Chorus of calls for dole increase
UNIONS, social service groups and at least one major business group are now calling for the dole to be increased by at least $50 a week, with the Australian Council of Trade Unions joining the push on Monday.
The growing chorus of calls to raise the allowance has come about through a parliamentary inquiry into government support for people trying to find work.
Job assistance allowances are among many issues the inquiry is considering, including the possibility of a full reform of the nation's welfare system.
ACTU president Ged Kearney said the Newstart allowance had not increases in real terms since the early 1990s and was not enough for people to live on, let alone find a job.
"The rate now is so low it is just 18% of average wages in Australia and widely regarded among both the welfare and business communities as a major contributor to entrenching people into long-term poverty, with insecure work playing a large role," she said.
"Newstart is a bedrock component of Australia's social protection system, but it is letting the most vulnerable members of our community down."
A poll of government employees at the Department of Human Services by the Commonwealth Public Sector Union recently showed almost two thirds of those workers believed the current rate was inadequate, while 75% of respondents said the low payment was keeping people dependent on welfare.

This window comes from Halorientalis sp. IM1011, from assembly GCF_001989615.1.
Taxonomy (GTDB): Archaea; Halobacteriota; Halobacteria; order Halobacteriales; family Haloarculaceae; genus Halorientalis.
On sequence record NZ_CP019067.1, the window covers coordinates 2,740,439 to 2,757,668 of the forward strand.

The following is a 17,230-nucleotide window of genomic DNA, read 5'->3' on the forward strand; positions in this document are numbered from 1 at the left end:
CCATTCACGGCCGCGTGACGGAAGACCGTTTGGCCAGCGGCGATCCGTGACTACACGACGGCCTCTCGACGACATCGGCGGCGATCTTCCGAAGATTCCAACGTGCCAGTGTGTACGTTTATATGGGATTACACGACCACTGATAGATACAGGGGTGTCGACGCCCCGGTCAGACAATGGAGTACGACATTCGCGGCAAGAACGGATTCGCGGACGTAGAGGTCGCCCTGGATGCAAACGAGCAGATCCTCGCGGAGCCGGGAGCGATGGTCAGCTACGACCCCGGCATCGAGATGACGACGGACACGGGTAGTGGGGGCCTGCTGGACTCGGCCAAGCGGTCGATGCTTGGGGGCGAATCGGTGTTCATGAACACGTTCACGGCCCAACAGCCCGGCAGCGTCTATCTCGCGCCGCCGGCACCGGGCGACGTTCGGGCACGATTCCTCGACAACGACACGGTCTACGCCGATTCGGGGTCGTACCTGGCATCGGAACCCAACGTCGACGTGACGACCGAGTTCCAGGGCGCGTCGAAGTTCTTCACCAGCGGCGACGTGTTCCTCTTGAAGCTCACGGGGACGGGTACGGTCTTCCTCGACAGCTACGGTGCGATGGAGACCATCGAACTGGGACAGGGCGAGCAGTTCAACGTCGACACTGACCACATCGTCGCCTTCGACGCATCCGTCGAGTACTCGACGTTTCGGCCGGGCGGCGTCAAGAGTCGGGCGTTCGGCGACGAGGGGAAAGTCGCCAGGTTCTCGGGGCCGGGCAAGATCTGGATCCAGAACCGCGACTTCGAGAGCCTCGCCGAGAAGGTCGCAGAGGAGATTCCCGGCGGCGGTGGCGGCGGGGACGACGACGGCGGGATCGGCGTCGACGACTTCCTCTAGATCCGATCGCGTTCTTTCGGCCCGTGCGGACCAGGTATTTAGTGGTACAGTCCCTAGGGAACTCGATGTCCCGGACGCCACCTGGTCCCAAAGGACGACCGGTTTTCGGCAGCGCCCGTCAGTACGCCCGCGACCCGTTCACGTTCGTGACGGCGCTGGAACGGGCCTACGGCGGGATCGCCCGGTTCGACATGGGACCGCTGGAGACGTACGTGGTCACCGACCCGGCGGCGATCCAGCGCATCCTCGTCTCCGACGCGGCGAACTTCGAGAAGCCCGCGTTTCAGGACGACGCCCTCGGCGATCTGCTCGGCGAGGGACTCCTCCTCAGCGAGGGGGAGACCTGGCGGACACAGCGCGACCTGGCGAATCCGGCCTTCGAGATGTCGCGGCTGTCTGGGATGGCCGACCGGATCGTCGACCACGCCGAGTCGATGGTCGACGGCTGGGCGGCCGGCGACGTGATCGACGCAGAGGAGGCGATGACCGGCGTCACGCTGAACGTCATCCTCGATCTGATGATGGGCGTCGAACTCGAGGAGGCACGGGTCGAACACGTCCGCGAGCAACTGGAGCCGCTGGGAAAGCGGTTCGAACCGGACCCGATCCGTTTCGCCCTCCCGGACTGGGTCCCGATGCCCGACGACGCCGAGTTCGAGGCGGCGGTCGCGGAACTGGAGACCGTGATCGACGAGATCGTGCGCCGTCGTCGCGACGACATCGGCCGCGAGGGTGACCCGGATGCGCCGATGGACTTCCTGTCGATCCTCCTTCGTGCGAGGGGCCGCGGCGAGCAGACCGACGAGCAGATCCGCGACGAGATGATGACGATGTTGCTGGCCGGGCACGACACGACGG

"Centrelink workers told us that many people in insecure jobs drop in and out of the payment system when their hours dry up or they suddenly lose their casual, contract or labour hire jobs," Ms Kearney said.
"We know that people working insecure jobs find it hard to get a mortgage or plan their lives, but now this new research confirms the devastation it is wreaking on the most vulnerable members of our community.
"The income support system needs to be designed for the labour market we have today, not the one we had decades ago."
The inquiry continues and will report its findings to parliament in November.